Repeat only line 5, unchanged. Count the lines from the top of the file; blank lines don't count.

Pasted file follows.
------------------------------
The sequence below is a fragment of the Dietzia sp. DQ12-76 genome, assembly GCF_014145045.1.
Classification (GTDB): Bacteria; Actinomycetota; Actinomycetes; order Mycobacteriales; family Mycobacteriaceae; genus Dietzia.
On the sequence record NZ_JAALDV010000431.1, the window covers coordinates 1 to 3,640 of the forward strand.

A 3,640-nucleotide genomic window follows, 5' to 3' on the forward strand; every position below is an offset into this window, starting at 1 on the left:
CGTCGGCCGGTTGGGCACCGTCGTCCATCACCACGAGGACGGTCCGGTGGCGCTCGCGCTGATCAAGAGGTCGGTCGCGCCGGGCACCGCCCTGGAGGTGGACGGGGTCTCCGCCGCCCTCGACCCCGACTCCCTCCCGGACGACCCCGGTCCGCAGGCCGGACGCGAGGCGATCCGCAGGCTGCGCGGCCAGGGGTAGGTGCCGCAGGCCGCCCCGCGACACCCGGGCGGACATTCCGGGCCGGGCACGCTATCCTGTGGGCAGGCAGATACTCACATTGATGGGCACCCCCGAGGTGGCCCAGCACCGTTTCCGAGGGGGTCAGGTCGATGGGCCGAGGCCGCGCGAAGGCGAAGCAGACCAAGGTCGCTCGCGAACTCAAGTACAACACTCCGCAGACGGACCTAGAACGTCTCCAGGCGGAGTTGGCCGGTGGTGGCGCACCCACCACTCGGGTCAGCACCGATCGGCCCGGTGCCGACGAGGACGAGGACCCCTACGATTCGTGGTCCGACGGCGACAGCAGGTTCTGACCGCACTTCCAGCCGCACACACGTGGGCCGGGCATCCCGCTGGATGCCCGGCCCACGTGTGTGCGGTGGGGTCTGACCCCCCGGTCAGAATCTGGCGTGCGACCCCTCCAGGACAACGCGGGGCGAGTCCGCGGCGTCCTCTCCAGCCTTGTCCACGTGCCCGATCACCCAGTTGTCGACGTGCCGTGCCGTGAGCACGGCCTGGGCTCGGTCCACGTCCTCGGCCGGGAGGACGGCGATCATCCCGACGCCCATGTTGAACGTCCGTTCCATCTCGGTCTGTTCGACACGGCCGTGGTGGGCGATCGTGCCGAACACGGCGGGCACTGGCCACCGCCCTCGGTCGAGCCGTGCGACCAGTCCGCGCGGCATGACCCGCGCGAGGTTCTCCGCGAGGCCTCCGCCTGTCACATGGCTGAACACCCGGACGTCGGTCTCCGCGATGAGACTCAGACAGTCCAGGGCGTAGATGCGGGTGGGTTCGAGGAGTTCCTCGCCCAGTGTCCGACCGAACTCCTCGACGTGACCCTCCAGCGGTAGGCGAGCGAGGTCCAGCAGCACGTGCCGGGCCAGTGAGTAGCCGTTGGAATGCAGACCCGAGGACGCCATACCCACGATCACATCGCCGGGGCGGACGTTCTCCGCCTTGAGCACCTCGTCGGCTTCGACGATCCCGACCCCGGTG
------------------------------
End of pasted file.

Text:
CGTCGGCCGGTTGGGCACCGTCGTCCATCACCACGAGGACGGTCCGGTGGCGCTCGCGCTGATCAAGAGGTCGGTCGCGCCGGGCACCGCCCTGGAGGTGGACGGGGTCTCCGCCGCCCTCGACCCCGACTCCCTCCCGGACGACCCCGGTCCGCAGGCCGGACGCGAGGCGATCCGCAGGCTGCGCGGCCAGGGGTAGGTGCCGCAGGCCGCCCCGCGACACCCGGGCGGACATTCCGGGCCGGGCACGCTATCCTGTGGGCAGGCAGATACTCACATTGATGGGCACCCCCGAGGTGGCCCAGCACCGTTTCCGAGGGGGTCAGGTCGATGGGCCGAGGCCGCGCGAAGGCGAAGCAGACCAAGGTCGCTCGCGAACTCAAGTACAACACTCCGCAGACGGACCTAGAACGTCTCCAGGCGGAGTTGGCCGGTGGTGGCGCACCCACCACTCGGGTCAGCACCGATCGGCCCGGTGCCGACGAGGACGAGGACCCCTACGATTCGTGGTCCGACGGCGACAGCAGGTTCTGACCGCACTTCCAGCCGCACACACGTGGGCCGGGCATCCCGCTGGATGCCCGGCCCACGTGTGTGCGGTGGGGTCTGACCCCCCGGTCAGAATCTGGCGTGCGACCCCTCCAGGACAACGCGGGGCGAGTCCGCGGCGTCCTCTCCAGCCTTGTCCACGTGCCCGATCACCCAGTTGTCGACGTGCCGTGCCGTGAGCACGGCCTGGGCTCGGTCCACGTCCTCGGCCGGGAGGACGGCGATCATCCCGACGCCCATGTTGAACGTCCGTTCCATCTCGGTCTGTTCGACACGGCCGTGGTGGGCGATCGTGCCGAACACGGCGGGCACTGGCCACCGCCCTCGGTCGAGCCGTGCGACCAGTCCGCGCGGCATGACCCGCGCGAGGTTCTCCGCGAGGCCTCCGCCTGTCACATGGCTGAACACCCGGACGTCGGTCTCCGCGATGAGACTCAGACAGTCCAGGGCGTAGATGCGGGTGGGTTCGAGGAGTTCCTCGCCCAGTGTCCGACCGAACTCCTCGACGTGACCCTCCAGCGGTAGGCGAGCGAGGTCCAGCAGCACGTGCCGGGCCAGTGAGTAGCCGTTGGAATGCAGACCCGAGGACGCCATACCCACGATCACATCGCCGGGGCGGACGTTCTCCGCCTTGAGCACCTCGTCGGCTTCGACGATCCCGACCCCGGTG